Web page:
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The biceps muscle functions to help you bend and rotate your arm. lt is in the front side of your upper arm. The biceps tendon is a tough band of connective fibrous tissue that attaches the biceps muscle to the bones in the shoulder on one side and the elbow on the other side. A biceps tendon rupture can either be partial, when it does not completely tear or complete, when it splits in two and is torn away from the bone.

The biceps tendon can tear at the shoulder joint (distal biceps tendon rupture) or elbow joint. Most biceps tendon ruptures occur at the shoulder, which is referred to as a proximal biceps’ tendon rupture. When it occurs at the elbow it is referred to as a rupture and is less common. Overuse and injury can cause fraying of the biceps tendon and eventual rupture.


Biceps tendon ruptures occur most commonly from an injury, such as a fall on an outstretched arm, or from overuse of the muscle, either due to age or from repetitive overhead movements such as with tennis and swimming.

Biceps tendon ruptures are common in people over 60 who have developed chronic micro- tears from degenerative change and overuse. These micro-tears weaken the tendon, making it more susceptible to rupture.

Other causes can include frequent lifting of heavy objects at work, weightlifting, long-term use of corticosteroid medications.


The most common symptoms of a biceps tendon rupture include:

  • Sudden, sharp pain in the upper arm
  • An audible popping sound at the time of injury
  • Pain, tenderness, and weakness at the shoulder or elbow
  • Trouble turning the arm palm-up or palm-down
  • A bulge above the elbow (the “Popeye” sign)
  • Bruising to the upper arm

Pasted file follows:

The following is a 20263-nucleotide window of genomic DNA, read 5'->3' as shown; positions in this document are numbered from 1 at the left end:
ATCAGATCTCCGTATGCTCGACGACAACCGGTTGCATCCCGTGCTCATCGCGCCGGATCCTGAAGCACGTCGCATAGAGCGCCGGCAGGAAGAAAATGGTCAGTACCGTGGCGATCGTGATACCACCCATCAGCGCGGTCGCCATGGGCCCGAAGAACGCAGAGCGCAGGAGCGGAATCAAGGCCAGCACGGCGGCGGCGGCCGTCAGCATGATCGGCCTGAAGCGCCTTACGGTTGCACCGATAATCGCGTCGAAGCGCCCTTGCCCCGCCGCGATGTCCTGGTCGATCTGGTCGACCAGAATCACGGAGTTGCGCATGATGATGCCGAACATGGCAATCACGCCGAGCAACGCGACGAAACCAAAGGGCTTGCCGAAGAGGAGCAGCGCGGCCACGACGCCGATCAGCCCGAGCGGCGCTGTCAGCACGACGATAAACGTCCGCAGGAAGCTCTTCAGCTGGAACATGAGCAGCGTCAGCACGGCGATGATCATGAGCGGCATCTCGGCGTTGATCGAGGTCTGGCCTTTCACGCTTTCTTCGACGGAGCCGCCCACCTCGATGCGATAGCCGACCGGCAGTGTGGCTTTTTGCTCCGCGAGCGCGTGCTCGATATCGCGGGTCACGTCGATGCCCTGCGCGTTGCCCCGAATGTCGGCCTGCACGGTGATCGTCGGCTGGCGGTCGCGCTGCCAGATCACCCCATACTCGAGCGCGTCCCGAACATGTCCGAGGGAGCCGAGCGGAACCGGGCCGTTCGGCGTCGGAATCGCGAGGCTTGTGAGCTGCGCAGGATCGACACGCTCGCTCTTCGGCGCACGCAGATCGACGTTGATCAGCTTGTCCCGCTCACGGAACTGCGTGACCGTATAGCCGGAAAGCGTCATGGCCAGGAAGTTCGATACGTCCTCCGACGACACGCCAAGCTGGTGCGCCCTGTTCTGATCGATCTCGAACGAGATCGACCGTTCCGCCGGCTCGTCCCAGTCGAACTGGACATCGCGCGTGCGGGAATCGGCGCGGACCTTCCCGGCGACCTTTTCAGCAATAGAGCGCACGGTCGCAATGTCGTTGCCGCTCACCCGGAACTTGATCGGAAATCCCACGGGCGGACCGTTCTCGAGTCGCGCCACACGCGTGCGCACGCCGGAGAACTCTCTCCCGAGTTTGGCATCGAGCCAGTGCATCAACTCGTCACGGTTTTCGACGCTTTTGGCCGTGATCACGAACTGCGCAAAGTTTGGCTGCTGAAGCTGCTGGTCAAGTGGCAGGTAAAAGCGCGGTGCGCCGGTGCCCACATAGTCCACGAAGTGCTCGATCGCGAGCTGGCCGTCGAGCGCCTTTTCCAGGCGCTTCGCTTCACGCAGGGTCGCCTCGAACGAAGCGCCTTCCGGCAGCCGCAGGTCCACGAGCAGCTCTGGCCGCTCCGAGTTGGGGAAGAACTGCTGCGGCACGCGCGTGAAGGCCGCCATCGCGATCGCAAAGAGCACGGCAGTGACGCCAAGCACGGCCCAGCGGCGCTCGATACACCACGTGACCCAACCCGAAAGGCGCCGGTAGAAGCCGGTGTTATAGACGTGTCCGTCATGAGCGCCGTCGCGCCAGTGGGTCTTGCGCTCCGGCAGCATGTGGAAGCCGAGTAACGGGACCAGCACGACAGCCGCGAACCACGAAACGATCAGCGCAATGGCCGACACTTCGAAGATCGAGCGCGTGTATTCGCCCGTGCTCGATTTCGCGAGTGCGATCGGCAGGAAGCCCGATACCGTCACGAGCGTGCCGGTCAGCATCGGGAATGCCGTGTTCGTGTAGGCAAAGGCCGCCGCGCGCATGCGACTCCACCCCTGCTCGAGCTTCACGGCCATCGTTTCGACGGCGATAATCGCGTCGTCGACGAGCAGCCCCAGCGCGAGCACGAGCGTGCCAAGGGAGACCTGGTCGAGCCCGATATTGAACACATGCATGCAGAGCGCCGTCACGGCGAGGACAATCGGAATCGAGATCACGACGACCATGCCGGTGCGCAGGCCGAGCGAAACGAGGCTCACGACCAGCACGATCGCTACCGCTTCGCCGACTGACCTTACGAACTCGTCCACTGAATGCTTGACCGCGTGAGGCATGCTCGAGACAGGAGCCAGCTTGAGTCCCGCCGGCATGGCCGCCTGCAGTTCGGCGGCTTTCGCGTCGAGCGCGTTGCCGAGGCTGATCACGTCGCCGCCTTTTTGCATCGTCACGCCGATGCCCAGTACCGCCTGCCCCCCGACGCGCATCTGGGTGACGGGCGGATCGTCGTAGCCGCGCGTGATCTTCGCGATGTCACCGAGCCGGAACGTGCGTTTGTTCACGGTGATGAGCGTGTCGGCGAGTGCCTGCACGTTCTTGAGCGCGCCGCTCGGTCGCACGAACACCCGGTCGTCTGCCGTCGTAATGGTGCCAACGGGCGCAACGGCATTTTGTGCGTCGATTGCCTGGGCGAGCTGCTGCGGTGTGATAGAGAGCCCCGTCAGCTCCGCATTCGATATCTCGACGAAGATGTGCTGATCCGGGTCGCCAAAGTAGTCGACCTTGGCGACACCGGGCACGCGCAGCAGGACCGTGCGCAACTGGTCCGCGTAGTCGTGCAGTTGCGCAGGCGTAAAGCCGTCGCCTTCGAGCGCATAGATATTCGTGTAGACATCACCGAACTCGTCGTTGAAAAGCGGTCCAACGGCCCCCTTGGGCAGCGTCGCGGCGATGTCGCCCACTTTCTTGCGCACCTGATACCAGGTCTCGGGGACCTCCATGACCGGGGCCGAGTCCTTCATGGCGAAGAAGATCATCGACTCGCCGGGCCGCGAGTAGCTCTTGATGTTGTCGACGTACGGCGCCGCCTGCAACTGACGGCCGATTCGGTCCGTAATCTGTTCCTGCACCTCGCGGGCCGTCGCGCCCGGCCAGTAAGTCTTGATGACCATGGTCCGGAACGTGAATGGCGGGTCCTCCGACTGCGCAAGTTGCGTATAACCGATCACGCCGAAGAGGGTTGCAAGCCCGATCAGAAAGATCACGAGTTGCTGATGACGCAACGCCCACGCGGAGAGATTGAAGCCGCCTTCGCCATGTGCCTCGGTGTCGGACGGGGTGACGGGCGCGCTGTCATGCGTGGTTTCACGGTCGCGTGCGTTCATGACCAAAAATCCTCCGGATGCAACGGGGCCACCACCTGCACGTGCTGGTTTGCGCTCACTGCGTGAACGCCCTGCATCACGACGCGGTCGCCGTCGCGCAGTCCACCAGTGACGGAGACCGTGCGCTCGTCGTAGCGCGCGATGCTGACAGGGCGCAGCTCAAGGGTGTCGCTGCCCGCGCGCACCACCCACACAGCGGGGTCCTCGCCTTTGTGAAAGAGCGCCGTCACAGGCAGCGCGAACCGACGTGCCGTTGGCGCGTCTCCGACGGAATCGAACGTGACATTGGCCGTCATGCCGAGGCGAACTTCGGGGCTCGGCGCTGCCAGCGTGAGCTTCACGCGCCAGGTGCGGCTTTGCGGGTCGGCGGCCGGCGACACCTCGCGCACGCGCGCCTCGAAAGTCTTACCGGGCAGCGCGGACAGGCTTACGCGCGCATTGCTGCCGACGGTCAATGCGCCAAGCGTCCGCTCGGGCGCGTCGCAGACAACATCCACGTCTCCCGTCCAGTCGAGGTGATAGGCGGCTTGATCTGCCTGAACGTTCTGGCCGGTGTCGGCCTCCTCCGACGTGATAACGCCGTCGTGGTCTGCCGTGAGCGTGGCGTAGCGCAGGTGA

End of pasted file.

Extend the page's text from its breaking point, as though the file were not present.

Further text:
Yottr doctor diagnoses a biceps tendon rupture after observing your symptoms and taking a medical history. A physical exam is performed where your arm may be moved in different ways to see which movements elicit pain or weakness. Imaging studies such as X-rays may be ordered to assess for bone deformities such as bone spurs, which may be the cause, or an MRI scan to determine whether the tear is partial or complete.


Non-surgical Treatment

Non-surgical treatment is an option for patients whose injury is limited to the top of the biceps tendon. This includes:

  • Rest: A sling is used to rest the shoulder, and you are advised to avoid overhead activities and lifting heavy objects until the bicep tendon has healed.
  • Ice: Applying ice packs for 20 minutes at a time, 3 to 4 times a day, to help reduce swelling.
  • Medications: Non-steroidal anti-inflammatory medicines help reduce pain and swelling.
  • Physical therapy: Strengthening and flexibility exercises help restore strength and mobility to the shoulder joint.

Surgical Treatment

Surgery may be necessary for patients whose symptoms are not relieved by conservative measures and for patients some athletes who require full restoration of strength.

Depending on which end of the tendon iS torn the surgeon will make an incision either near the elbow or shoulder. The torn end of the tendon is cleaned, and the bone is prepared by creating drill holes. Sutures are woven through the holes and the tendon to secure it back to the bone and hold it in place. The incision is then closed, and a dressing applied.

  • Athletic Orthopedics

    Athletic Orthopedics

    Athletic Orthopedics

    Athletic Orthopedics
    & Knee Center
    9180 Katy Freeway
    Suite 200
    Houston, TX 77055





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